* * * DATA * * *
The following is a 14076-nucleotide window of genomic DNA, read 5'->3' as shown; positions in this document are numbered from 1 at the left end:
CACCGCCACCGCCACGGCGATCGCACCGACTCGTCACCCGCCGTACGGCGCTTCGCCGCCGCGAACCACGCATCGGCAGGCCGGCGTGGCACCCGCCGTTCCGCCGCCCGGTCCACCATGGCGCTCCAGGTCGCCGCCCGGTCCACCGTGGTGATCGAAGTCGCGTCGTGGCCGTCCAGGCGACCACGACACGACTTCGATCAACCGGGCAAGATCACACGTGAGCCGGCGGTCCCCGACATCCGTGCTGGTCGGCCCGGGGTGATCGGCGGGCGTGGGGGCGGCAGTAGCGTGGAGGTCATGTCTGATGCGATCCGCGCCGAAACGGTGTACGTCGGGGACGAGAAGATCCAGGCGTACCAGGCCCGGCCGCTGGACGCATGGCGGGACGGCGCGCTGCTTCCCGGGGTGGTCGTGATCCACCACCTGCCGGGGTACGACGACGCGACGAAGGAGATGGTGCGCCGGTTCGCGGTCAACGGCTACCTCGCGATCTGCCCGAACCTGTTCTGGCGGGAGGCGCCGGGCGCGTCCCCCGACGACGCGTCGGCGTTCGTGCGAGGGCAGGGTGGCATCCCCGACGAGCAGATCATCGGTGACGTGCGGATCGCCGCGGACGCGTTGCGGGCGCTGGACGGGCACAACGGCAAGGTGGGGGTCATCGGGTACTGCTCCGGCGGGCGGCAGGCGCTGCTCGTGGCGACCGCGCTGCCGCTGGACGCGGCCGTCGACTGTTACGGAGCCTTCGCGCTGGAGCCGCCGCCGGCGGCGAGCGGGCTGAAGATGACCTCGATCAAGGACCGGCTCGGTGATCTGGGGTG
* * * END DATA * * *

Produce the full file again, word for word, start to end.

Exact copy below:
The following is a 14076-nucleotide window of genomic DNA, read 5'->3' as shown; positions in this document are numbered from 1 at the left end:
CACCGCCACCGCCACGGCGATCGCACCGACTCGTCACCCGCCGTACGGCGCTTCGCCGCCGCGAACCACGCATCGGCAGGCCGGCGTGGCACCCGCCGTTCCGCCGCCCGGTCCACCATGGCGCTCCAGGTCGCCGCCCGGTCCACCGTGGTGATCGAAGTCGCGTCGTGGCCGTCCAGGCGACCACGACACGACTTCGATCAACCGGGCAAGATCACACGTGAGCCGGCGGTCCCCGACATCCGTGCTGGTCGGCCCGGGGTGATCGGCGGGCGTGGGGGCGGCAGTAGCGTGGAGGTCATGTCTGATGCGATCCGCGCCGAAACGGTGTACGTCGGGGACGAGAAGATCCAGGCGTACCAGGCCCGGCCGCTGGACGCATGGCGGGACGGCGCGCTGCTTCCCGGGGTGGTCGTGATCCACCACCTGCCGGGGTACGACGACGCGACGAAGGAGATGGTGCGCCGGTTCGCGGTCAACGGCTACCTCGCGATCTGCCCGAACCTGTTCTGGCGGGAGGCGCCGGGCGCGTCCCCCGACGACGCGTCGGCGTTCGTGCGAGGGCAGGGTGGCATCCCCGACGAGCAGATCATCGGTGACGTGCGGATCGCCGCGGACGCGTTGCGGGCGCTGGACGGGCACAACGGCAAGGTGGGGGTCATCGGGTACTGCTCCGGCGGGCGGCAGGCGCTGCTCGTGGCGACCGCGCTGCCGCTGGACGCGGCCGTCGACTGTTACGGAGCCTTCGCGCTGGAGCCGCCGCCGGCGGCGAGCGGGCTGAAGATGACCTCGATCAAGGACCGGCTCGGTGATCTGGGGTG